Breathe. This is the simplest and most effective thing we can do. Take a deep breath in, hold for a second, let a longer breath out. Exhaling engages the part of the nervous systems that calms and slows things down.

Step outside. Fresh air, sun, natural beauty—a change in perspective. Get out of your head! If you can’t get outdoors, look out a window—one with a nice view.

Go for a walk. If you can take a quick walk outside, even better. Or walk around indoors—get blood and lymph flowing, and change your focus for a moment.

If you feel especially aggravated, run in place for a minute. Or do some jumping jacks. Or jump rope!

Stretch. Reach up, breathe deep. Make gentle circles with your neck, shoulders, arms, hips—whatever you can comfortably manage.

Don’t make pain.

Do a few yoga poses if you know them. If you don’t know any, try this one: lie with your butt close to a wall, and put your legs straight up the wall. Rest your heels on the wall, and let it support the weight of your legs. Just lie there and breathe for as long as you like. It’s amazing how good this feels!

Try progressive relaxation. Start at one end of your body and purposely squeeze muscles in one body part at a time; then very deliberately release all that tension. Move on to the next part and slowly contract and release everywhere until you’re more completely relaxed all over.

Give yourself reflexology/massage your hand. Press around in the fleshy part between your thumb and index finger. “Thumb walk” down toward the base of the thumb. When you find a point that’s tender or sensitive, hold comfortable pressure and take a few deep breaths. And/or pull on and massage your outer ears.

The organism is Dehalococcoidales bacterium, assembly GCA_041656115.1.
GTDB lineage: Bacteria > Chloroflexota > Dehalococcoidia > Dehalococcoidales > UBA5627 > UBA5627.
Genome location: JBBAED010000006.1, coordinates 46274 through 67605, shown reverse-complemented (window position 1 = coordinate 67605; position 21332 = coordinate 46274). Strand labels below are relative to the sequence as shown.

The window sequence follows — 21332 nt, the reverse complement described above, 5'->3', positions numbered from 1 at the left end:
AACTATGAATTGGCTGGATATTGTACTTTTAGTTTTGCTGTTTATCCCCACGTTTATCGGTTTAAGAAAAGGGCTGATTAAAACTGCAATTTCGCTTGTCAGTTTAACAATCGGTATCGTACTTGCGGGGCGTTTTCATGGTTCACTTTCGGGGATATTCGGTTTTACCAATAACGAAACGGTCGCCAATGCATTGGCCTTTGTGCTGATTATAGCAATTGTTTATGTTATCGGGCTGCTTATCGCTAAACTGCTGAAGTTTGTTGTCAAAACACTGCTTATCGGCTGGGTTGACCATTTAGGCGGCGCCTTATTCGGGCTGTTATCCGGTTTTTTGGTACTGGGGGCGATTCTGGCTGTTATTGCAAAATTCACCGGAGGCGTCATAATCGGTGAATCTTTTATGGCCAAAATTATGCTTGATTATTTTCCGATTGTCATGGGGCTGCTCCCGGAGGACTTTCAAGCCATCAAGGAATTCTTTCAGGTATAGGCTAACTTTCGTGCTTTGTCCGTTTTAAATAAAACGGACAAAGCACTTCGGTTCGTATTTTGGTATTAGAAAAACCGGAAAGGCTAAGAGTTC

Chew gum. It’s centering and can be calming for the brain.

Splash some water on your face. Rinsing your face is calming to the vagus nerve, a cranial nerve that is involved in calming internal operating systems down.

Enjoy some aromatherapy. Lavender, chamomile, and fruity/citrus (orange, lemongrass, bergamot, neroli) are good essential oils to use, or something warming and earthy like frankincense. Use what YOU like! Put a drop on a tissue and smell it; don’t put it directly on your skin.

Sniff some favorite flowers or herbs or citrus fruit if you don’t have essential oils handy. Peel an orange or a tangerine and enjoy the freshness!

Sip something soothing. Green tea is said to contain L-Theanine, a chemical that helps relieve anger. But it can also contain caffeine, and that is not so relaxing. An herbal tea might be better. Or warm milk. Hot cocoa might be ok, but we don’t want to overdo sugar—it can make us more irritable!

Take a warm bath. Add bubbles or Epsom salts if you like.

Meditate. Take 5 minutes to sit or lie down quietly and focus on your breath. Free apps offer short guided meditations that are easy to follow.

More ideas next week. Be well!!

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Category : Blog &Health &Personal Growth &Reflexology

Why Do We Sleep?

 

Would it surprise you to know that our bodies and minds are just as active when we sleep as they are when we’re awake—maybe even more so? We’re not aware of it because we’re asleep, but critically important things happen in this “second state.”

The website howsleepworks.com states, “Sleep appears to be an essential physiological process for humans and for most other animals. When deprived of sleep, we function less effectively, feel tired and irritable, make more mistakes, are less creative and, if taken to extremes, ultimately die. In the same way, as a feeling of hunger reminds us of the basic human need to eat, a feeling of sleepiness reminds us of our essential need to sleep.”

Here’s a partial list of what we do when we’re asleep: